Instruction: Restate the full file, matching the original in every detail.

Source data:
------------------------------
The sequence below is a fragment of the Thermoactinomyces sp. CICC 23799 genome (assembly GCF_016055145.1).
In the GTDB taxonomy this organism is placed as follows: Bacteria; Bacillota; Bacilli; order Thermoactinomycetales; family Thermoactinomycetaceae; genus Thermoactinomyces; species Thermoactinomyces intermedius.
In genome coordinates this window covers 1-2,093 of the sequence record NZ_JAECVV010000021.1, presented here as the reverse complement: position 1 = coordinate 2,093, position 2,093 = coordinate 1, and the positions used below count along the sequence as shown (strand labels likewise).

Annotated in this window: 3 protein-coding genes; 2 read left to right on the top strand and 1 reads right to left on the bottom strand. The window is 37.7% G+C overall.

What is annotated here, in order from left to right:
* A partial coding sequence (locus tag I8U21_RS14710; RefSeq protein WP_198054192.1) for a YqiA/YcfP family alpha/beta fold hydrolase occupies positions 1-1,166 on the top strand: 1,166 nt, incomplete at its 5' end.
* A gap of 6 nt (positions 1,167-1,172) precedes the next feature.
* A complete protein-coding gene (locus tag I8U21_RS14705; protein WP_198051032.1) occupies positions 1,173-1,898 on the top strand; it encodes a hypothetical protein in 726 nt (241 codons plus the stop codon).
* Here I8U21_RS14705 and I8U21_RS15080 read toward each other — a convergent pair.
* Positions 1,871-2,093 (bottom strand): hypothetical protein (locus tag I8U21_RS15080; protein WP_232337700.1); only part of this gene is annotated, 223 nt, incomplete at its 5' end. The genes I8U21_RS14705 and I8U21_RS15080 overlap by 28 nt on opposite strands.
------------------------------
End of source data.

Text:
The sequence below is a fragment of the Thermoactinomyces sp. CICC 23799 genome (assembly GCF_016055145.1).
In the GTDB taxonomy this organism is placed as follows: Bacteria; Bacillota; Bacilli; order Thermoactinomycetales; family Thermoactinomycetaceae; genus Thermoactinomyces; species Thermoactinomyces intermedius.
In genome coordinates this window covers 1-2,093 of the sequence record NZ_JAECVV010000021.1, presented here as the reverse complement: position 1 = coordinate 2,093, position 2,093 = coordinate 1, and the positions used below count along the sequence as shown (strand labels likewise).

Annotated in this window: 3 protein-coding genes; 2 read left to right on the top strand and 1 reads right to left on the bottom strand. The window is 37.7% G+C overall.

What is annotated here, in order from left to right:
* A partial coding sequence (locus tag I8U21_RS14710; RefSeq protein WP_198054192.1) for a YqiA/YcfP family alpha/beta fold hydrolase occupies positions 1-1,166 on the top strand: 1,166 nt, incomplete at its 5' end.
* A gap of 6 nt (positions 1,167-1,172) precedes the next feature.
* A complete protein-coding gene (locus tag I8U21_RS14705; protein WP_198051032.1) occupies positions 1,173-1,898 on the top strand; it encodes a hypothetical protein in 726 nt (241 codons plus the stop codon).
* Here I8U21_RS14705 and I8U21_RS15080 read toward each other — a convergent pair.
* Positions 1,871-2,093 (bottom strand): hypothetical protein (locus tag I8U21_RS15080; protein WP_232337700.1); only part of this gene is annotated, 223 nt, incomplete at its 5' end. The genes I8U21_RS14705 and I8U21_RS15080 overlap by 28 nt on opposite strands.